GSK Lawsuit Claims Rivals Are Using Stolen Secrets

By Foley, Stephen | The Independent (London, England), August 24, 2002 | Go to article overview
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GSK Lawsuit Claims Rivals Are Using Stolen Secrets


Foley, Stephen, The Independent (London, England)


A TALE of a stolen phial of bacteria, a disloyal drugs company employee and a 14-year hunt for evidence of industrial skulduggery looks set to be told in a US courtroom, after GlaxoSmithKline launched a multimillion- dollar lawsuit against rivals that it claims are using its trade secrets.

GSK is alleging that four drugmakers are using secrets stolen and sold by a former employee in 1988 as they develop copycat versions of its top-selling antibiotic, Augmentin. GSK claims it has developed a fool- proof test that shows its "S clavuligerus" culture is being used by companies to produce generic Augmentin, a treatment for chest and ear infections.

But the rivals insist GSK has launched a spurious legal action to try to scare them from the market and protect Augmentin's pounds 1.4bn of annual sales.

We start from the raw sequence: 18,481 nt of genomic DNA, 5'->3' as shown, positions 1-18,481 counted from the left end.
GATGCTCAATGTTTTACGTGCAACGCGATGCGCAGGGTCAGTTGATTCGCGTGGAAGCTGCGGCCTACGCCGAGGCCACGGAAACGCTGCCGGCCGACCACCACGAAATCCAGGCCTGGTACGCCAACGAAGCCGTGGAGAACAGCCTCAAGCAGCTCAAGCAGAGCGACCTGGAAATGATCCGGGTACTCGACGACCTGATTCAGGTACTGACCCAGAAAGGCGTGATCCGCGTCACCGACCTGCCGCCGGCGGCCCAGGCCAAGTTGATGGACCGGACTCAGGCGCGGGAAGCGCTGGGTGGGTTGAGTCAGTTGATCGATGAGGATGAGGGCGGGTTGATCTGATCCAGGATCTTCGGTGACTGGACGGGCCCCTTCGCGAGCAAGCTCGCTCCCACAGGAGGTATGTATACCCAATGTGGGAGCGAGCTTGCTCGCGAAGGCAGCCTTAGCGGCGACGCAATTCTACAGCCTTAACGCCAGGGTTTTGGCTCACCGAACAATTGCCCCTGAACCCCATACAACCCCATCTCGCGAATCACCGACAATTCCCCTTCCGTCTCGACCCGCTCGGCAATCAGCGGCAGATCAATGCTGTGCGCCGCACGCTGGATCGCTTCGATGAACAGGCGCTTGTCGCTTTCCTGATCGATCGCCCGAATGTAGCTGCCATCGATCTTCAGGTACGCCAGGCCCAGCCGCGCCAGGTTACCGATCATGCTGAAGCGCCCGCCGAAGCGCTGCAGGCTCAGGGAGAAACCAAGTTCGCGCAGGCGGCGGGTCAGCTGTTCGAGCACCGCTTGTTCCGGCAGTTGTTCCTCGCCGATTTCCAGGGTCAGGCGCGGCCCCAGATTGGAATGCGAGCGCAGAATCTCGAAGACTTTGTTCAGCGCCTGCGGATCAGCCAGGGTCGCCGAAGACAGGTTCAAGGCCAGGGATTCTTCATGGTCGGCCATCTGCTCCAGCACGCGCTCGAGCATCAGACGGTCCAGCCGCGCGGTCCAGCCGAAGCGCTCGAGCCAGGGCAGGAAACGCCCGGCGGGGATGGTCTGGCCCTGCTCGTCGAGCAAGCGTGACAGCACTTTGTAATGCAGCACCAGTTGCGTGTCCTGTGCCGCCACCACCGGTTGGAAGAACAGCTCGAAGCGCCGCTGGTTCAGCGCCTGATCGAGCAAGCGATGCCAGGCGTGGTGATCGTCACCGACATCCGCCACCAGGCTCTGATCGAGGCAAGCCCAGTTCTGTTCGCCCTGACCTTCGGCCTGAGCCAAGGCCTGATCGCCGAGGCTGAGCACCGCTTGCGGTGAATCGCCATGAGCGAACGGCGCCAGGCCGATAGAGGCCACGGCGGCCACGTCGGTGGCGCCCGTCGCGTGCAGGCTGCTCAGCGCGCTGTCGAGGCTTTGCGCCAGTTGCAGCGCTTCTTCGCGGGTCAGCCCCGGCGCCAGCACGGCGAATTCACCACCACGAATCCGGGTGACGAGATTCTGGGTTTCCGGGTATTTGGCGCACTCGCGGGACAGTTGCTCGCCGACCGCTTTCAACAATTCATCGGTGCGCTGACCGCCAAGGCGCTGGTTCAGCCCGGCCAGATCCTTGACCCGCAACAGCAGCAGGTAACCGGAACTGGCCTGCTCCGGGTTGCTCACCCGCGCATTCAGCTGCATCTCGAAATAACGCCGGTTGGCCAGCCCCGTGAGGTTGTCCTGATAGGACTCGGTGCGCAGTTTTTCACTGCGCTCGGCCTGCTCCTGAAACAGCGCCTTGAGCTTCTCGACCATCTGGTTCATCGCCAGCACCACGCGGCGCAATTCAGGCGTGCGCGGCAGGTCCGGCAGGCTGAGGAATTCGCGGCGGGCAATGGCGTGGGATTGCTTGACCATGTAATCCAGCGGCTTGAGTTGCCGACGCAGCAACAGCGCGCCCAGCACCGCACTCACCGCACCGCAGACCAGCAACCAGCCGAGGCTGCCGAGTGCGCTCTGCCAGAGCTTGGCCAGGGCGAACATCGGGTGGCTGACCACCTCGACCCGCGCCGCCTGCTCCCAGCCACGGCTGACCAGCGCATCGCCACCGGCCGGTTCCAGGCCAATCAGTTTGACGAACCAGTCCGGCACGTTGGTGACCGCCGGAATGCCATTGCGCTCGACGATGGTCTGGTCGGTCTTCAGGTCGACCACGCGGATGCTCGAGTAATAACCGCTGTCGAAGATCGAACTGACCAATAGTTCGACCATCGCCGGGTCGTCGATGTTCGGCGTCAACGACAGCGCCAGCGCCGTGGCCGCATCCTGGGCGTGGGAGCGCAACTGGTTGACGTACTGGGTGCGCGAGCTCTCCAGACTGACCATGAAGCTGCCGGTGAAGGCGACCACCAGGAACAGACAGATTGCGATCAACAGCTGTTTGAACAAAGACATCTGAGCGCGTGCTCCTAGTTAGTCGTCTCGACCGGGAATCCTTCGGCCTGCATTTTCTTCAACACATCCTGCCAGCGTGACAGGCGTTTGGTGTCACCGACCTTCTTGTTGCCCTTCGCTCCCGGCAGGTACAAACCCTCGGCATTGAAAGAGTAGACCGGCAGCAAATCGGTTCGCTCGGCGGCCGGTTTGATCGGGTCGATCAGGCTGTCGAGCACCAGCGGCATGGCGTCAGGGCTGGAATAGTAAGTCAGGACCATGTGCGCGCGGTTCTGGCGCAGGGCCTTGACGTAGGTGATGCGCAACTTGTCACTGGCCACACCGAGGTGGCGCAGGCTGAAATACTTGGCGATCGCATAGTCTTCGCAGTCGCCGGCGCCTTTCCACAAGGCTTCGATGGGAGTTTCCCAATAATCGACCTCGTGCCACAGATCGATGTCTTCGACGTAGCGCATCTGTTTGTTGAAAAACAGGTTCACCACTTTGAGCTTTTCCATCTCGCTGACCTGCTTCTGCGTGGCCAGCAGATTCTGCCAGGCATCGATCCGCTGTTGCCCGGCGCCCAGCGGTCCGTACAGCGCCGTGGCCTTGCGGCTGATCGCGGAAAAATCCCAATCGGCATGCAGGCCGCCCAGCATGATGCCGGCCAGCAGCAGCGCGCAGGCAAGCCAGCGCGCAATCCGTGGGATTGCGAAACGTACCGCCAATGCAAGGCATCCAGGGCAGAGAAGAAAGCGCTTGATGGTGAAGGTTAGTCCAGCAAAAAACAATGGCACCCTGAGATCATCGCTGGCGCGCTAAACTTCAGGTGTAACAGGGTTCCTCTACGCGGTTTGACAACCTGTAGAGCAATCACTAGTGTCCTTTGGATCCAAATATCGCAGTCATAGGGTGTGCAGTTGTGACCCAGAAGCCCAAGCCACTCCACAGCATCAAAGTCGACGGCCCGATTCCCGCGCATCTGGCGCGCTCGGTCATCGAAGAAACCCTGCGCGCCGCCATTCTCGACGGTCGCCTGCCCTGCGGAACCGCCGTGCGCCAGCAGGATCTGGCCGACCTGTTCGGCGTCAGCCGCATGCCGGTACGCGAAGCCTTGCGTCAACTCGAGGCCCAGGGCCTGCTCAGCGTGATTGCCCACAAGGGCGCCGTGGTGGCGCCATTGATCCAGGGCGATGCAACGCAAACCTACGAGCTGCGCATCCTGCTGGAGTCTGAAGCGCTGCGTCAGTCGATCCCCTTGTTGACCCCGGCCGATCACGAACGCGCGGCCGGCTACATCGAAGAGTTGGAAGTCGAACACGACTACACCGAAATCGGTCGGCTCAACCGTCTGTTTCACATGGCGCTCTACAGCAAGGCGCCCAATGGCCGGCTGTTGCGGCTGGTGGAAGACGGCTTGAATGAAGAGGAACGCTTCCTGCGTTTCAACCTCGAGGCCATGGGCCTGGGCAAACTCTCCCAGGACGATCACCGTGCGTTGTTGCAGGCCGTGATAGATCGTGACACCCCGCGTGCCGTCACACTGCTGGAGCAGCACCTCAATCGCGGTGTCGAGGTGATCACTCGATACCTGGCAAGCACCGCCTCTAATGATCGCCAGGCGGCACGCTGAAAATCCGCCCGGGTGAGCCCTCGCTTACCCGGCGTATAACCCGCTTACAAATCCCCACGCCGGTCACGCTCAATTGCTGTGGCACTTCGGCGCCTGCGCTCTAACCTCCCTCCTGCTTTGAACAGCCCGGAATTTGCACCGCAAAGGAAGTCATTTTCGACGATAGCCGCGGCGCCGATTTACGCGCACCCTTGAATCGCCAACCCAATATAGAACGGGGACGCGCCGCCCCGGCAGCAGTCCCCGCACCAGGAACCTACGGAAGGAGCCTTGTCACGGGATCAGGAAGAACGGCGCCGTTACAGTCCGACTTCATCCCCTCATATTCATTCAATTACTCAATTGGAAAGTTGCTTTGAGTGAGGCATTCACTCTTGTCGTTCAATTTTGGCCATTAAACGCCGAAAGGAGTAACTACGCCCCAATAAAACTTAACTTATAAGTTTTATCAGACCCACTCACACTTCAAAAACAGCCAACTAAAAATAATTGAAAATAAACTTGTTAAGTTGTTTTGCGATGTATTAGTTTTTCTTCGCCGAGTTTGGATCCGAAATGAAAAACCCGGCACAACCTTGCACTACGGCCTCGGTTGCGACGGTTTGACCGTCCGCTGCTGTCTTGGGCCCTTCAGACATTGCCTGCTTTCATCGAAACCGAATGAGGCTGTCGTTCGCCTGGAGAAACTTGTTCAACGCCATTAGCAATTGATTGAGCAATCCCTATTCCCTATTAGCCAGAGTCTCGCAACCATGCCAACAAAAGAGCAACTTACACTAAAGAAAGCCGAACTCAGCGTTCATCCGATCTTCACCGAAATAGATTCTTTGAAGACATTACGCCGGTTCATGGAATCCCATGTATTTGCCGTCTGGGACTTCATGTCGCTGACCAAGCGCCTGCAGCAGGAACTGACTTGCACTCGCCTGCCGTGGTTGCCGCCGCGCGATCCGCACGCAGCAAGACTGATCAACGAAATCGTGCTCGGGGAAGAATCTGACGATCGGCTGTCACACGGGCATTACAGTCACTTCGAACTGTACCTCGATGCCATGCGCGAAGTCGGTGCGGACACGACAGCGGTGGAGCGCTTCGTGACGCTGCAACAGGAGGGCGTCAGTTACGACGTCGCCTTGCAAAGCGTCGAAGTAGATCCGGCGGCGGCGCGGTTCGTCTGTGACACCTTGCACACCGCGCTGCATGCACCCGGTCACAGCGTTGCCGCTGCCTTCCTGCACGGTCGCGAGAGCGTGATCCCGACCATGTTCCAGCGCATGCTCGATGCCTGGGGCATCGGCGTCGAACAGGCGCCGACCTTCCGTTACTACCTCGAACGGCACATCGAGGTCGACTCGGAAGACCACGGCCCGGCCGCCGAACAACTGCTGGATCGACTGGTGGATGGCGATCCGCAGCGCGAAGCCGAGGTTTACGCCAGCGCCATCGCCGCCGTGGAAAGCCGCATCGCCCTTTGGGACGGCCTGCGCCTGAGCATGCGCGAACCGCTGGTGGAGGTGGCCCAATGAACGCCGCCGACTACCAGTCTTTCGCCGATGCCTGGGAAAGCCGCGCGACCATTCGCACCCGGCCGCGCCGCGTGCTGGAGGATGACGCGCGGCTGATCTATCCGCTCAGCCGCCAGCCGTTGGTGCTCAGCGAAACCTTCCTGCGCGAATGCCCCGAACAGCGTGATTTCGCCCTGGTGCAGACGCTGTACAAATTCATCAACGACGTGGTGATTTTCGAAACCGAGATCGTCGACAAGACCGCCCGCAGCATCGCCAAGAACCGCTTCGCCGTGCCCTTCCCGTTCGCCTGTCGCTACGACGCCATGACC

In legal and regulatory filings in the United States, GSK says that Biochemie and Geneva, two subsidiaries of the Swiss pharmaceuticals giant Novartis, and two other generics manufacturers should be barred from selling their products in the US, the world's most lucrative pharmaceuticals market.

The filings claim: "It is now clear that Biochemie acquired its production strain of S clavuligerus culture from a third party and knew or should have known that the culture it acquired had been stolen."

The filings are the latest twist in GSK's long legal fight to keep copycat Augmentin from the US market.

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